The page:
A Pioneering Digital Issues Group Closes, But the Issues Live On
BY Sarah Lai Stirland | Friday, May 10 2013
Amid all the clamor over proposed biometric databases, constant electronic surveillance, and the trends toward autonomous warfare this week, there was a bit of news that emerged that didn't hit the headlines. That was the quiet death of a pioneering organization that gave shape to many of the current groups that either fight for digital rights, or who do the thinking in a world that is increasingly defined and controlled by technology.
The anachronistically-named Computer Professionals for Social Responsibility has shut down as a non-profit educational corporation, Doug Schuler, a former chairman of the group announced online in a couple of listservs earlier this week. The group was first 'formed' through a listserv at Xerox PARC in 1981 when computer scientist Severo Ornstein sent out a message about an effort to better inform policy makers about computer technologies and their implications.
The intention was to mobilize 'nerds' in science and research to pay attention to current events and to take action because the politicians, who he called 'crackpots,' in an oral history, "were going to do us all in if they were not careful."
Ornstein was referring to his concern over the threat of a nuclear war. But the group, which at one point had staff on board, published working papers, and its members wrote newspaper articles and held conferences about the societal issues that arose out of the use of emerging technologies.
Many of those issues previously sounded obscure, but they are now discussed daily as part of America and the world's pop culture because of the reach of technology into our daily lives. Example: Today, the Electronic Privacy Information Center's Marc Rotenberg, who used to be the Washington director for CPSR, was on Huff Post Live online discussing the disturbing documents recently unearthed by the American Civil Liberties Union that showed that the FBI is advising its agents that it can access anyone's e-mails that are over 180 days old and opened, without a warrant.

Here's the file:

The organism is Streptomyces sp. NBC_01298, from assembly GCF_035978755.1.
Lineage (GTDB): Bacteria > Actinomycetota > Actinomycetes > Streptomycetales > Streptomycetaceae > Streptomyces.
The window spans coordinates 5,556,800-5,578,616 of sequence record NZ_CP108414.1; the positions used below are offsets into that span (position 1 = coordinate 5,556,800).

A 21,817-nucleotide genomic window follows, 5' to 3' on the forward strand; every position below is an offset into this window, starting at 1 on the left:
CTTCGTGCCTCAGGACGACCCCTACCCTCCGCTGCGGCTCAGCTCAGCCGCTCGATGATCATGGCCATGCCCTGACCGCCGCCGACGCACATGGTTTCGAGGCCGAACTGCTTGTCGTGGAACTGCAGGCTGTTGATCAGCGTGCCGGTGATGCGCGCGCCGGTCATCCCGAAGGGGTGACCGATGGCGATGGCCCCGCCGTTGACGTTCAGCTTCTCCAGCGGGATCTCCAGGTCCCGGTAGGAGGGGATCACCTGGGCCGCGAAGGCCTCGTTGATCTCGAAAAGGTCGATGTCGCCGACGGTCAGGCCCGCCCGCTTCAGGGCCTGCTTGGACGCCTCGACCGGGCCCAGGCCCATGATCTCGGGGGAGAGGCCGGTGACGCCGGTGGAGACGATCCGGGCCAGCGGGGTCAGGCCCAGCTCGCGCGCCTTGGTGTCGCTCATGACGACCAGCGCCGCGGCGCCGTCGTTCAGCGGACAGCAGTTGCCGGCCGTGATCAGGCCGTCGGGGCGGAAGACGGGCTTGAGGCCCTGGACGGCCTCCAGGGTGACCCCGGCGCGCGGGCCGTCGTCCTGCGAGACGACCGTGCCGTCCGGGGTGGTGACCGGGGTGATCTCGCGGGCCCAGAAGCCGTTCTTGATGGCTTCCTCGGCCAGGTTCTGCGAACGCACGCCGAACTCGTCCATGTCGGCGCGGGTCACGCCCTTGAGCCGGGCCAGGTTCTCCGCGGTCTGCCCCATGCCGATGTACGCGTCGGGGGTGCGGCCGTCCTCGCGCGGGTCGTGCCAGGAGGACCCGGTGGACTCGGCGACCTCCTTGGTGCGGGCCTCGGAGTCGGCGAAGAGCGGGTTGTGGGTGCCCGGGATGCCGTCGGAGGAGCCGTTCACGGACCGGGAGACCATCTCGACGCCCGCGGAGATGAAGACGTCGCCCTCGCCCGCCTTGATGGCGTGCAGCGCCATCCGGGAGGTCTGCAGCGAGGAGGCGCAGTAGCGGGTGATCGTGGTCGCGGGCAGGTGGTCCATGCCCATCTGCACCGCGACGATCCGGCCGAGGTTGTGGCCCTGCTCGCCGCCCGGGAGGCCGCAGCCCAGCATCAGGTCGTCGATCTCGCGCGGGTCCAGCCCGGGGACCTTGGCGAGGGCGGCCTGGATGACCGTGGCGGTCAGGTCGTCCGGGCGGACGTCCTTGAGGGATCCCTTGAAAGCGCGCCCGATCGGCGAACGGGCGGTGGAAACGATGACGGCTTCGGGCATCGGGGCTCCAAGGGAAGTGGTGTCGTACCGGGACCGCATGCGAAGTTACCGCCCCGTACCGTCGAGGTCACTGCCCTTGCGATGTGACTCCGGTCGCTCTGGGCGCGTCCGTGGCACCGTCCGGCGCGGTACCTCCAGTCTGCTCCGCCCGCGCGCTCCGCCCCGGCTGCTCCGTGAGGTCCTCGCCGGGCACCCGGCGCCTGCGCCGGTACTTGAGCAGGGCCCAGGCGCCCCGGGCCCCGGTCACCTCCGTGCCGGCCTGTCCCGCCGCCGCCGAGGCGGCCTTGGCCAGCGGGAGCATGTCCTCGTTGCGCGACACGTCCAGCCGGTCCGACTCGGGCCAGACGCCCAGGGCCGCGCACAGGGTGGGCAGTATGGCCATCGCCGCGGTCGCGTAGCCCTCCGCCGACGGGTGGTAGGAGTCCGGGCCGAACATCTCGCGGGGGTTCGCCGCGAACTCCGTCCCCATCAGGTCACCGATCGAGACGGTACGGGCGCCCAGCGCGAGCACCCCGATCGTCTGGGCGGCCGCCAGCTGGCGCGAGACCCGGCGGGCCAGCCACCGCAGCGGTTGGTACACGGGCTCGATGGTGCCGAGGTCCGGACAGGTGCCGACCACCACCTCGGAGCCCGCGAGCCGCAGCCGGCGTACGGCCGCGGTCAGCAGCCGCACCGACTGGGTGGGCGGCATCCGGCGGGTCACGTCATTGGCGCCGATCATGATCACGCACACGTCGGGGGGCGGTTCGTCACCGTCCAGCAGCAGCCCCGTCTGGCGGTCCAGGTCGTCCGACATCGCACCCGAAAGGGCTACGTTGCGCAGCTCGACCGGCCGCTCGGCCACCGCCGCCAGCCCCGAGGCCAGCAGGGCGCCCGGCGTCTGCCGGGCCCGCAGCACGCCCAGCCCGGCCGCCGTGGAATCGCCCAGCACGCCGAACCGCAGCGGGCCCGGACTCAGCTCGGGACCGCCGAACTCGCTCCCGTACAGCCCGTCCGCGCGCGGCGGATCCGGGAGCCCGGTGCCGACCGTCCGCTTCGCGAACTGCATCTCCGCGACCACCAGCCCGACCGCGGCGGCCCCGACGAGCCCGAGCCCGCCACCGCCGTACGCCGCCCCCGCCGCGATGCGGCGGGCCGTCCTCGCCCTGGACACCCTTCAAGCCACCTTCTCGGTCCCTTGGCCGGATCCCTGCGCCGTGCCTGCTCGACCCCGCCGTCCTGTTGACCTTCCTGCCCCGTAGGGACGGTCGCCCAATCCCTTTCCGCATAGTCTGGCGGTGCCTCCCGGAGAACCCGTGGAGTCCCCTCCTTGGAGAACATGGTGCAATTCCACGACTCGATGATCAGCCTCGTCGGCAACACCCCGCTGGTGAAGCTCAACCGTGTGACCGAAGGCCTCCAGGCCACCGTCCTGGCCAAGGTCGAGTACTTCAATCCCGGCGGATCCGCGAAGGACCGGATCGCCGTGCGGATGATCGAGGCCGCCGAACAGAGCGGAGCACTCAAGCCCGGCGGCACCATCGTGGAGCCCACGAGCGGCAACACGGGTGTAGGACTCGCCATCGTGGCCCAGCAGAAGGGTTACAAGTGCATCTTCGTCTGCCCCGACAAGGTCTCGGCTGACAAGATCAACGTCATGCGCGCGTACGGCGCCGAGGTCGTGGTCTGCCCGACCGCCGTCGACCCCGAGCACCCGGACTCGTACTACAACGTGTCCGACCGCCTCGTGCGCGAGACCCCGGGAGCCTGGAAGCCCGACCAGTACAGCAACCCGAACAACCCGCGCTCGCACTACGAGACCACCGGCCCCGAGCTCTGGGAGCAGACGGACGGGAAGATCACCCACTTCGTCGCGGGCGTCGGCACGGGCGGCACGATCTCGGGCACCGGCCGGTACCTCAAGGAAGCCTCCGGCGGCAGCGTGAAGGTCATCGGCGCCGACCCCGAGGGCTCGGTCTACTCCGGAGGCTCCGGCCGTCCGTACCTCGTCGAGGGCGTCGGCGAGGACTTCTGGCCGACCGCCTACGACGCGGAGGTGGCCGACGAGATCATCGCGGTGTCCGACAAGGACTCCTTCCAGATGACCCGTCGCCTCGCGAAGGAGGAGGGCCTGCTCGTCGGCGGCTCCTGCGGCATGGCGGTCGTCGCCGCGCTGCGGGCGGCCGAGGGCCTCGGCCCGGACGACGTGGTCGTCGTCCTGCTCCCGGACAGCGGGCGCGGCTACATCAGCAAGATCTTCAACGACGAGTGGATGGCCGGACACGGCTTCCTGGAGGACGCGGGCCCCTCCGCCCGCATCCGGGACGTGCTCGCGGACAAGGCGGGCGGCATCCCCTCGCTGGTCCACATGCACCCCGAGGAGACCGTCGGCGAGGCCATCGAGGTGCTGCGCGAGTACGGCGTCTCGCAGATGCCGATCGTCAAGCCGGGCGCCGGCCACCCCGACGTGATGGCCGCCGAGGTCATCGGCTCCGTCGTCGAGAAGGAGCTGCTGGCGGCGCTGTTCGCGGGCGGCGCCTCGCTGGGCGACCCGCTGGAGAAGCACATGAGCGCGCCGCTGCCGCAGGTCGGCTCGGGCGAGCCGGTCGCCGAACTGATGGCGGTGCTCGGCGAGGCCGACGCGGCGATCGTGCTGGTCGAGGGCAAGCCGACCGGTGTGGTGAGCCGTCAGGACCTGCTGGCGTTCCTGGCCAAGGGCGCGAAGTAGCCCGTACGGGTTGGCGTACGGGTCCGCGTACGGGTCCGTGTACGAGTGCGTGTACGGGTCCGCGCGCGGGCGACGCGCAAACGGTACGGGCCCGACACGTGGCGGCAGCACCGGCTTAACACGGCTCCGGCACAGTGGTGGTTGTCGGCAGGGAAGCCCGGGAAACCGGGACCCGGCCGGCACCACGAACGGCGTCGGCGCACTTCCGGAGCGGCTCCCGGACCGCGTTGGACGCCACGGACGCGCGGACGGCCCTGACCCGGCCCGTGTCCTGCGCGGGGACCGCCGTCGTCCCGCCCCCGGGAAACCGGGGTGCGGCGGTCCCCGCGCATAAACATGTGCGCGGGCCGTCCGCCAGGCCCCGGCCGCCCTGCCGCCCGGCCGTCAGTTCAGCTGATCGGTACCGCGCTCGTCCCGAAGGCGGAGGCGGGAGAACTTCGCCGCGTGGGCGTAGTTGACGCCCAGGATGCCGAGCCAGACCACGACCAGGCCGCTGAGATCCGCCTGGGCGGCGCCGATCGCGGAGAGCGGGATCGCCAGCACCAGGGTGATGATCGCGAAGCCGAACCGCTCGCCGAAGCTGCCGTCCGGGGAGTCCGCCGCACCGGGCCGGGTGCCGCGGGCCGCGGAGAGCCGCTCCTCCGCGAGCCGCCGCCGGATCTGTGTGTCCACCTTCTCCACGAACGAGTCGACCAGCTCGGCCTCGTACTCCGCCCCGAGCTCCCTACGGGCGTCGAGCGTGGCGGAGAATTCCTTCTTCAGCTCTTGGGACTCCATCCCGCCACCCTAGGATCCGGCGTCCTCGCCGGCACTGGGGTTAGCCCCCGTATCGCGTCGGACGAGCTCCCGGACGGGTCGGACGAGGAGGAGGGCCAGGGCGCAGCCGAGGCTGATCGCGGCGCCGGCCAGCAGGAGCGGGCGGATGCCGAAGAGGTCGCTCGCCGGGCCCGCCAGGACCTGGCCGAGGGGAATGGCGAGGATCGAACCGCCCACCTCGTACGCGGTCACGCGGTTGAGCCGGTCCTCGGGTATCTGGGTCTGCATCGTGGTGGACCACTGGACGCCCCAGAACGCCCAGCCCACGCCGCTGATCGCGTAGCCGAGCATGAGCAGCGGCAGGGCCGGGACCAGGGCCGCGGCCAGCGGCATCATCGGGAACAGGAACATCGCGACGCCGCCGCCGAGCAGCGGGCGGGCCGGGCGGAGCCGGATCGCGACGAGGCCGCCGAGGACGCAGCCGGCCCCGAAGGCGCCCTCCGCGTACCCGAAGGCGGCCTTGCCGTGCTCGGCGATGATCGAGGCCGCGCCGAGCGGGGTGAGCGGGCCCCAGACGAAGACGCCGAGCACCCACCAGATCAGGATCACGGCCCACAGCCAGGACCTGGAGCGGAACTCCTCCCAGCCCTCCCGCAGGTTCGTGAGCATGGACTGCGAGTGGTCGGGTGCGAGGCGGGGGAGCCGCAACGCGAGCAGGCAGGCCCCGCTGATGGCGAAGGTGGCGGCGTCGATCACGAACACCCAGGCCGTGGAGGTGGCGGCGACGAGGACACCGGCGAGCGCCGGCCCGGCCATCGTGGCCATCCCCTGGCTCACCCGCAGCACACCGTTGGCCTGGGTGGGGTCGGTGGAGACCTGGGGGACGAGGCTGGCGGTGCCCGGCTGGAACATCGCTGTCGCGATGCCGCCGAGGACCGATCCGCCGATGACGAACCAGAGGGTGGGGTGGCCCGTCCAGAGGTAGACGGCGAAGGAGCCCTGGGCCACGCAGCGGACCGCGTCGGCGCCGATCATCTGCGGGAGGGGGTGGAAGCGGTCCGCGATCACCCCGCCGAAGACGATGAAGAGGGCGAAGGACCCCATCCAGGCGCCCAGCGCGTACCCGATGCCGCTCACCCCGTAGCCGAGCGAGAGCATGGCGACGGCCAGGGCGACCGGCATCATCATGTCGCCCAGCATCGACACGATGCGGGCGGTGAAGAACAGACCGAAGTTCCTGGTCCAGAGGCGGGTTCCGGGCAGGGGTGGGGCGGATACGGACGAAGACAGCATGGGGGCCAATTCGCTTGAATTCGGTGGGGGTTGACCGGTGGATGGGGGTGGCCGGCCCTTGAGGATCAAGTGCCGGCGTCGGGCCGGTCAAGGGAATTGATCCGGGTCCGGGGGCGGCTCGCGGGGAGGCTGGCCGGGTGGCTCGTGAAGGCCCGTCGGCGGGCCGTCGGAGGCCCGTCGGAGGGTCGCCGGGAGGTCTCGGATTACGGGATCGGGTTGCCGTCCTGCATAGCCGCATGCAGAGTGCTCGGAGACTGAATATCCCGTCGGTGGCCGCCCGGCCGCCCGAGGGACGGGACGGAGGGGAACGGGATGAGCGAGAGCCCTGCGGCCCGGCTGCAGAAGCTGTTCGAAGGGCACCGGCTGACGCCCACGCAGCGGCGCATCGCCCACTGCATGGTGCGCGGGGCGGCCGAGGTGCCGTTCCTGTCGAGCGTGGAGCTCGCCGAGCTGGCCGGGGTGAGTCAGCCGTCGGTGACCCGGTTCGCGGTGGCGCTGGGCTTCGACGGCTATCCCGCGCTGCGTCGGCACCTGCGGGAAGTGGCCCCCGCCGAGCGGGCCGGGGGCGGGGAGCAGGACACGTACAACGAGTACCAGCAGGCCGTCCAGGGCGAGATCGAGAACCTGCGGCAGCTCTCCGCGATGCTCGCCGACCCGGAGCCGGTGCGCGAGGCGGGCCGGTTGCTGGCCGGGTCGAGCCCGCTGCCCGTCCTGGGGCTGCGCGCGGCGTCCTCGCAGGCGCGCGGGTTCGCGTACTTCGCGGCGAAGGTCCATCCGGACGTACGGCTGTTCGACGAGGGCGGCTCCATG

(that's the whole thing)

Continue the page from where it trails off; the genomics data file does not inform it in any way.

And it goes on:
The group addressed many issues across the tech spectrum, everything from participatory design to community networks, to voting technology.
"CPSR was launched in 1981 in Palo Alto, California, to question the computerization of war in the United States via the Strategic Computing Initiative to use artificial intelligence in war, and, soon after, the Strategic Defense Initiative — “Star Wars”. Over the years CPSR evolved into a “big tent” organization that addressed a variety of computer-related areas including workplace issues, privacy, participatory design, freedom of information, community networks, and many others.," Schuler explained in his e-mail on the closing of the group.
"CPSR to me provided a vital link to important ideas and to inspirational and creative people," he wrote. "These people believed that positive social change was possible and that the use of ICT could play a significant role. For example, in 1993, CPSR developed a document designed to help shape the National Information Infrastructure (NII) program promoted by the Clinton/Gore administration to help guide the evolution of networked digital communication. Through a variety of conferences, workshops and reports, CPSR encouraged conversations about computers and society that went beyond hyperbole and conventional wisdom."
Schuler said in his announcement that he and others who were part of CPSR are maintaining a page with links to other current organizations that would have been allies of CPSR 'if it still existed." That list will live here.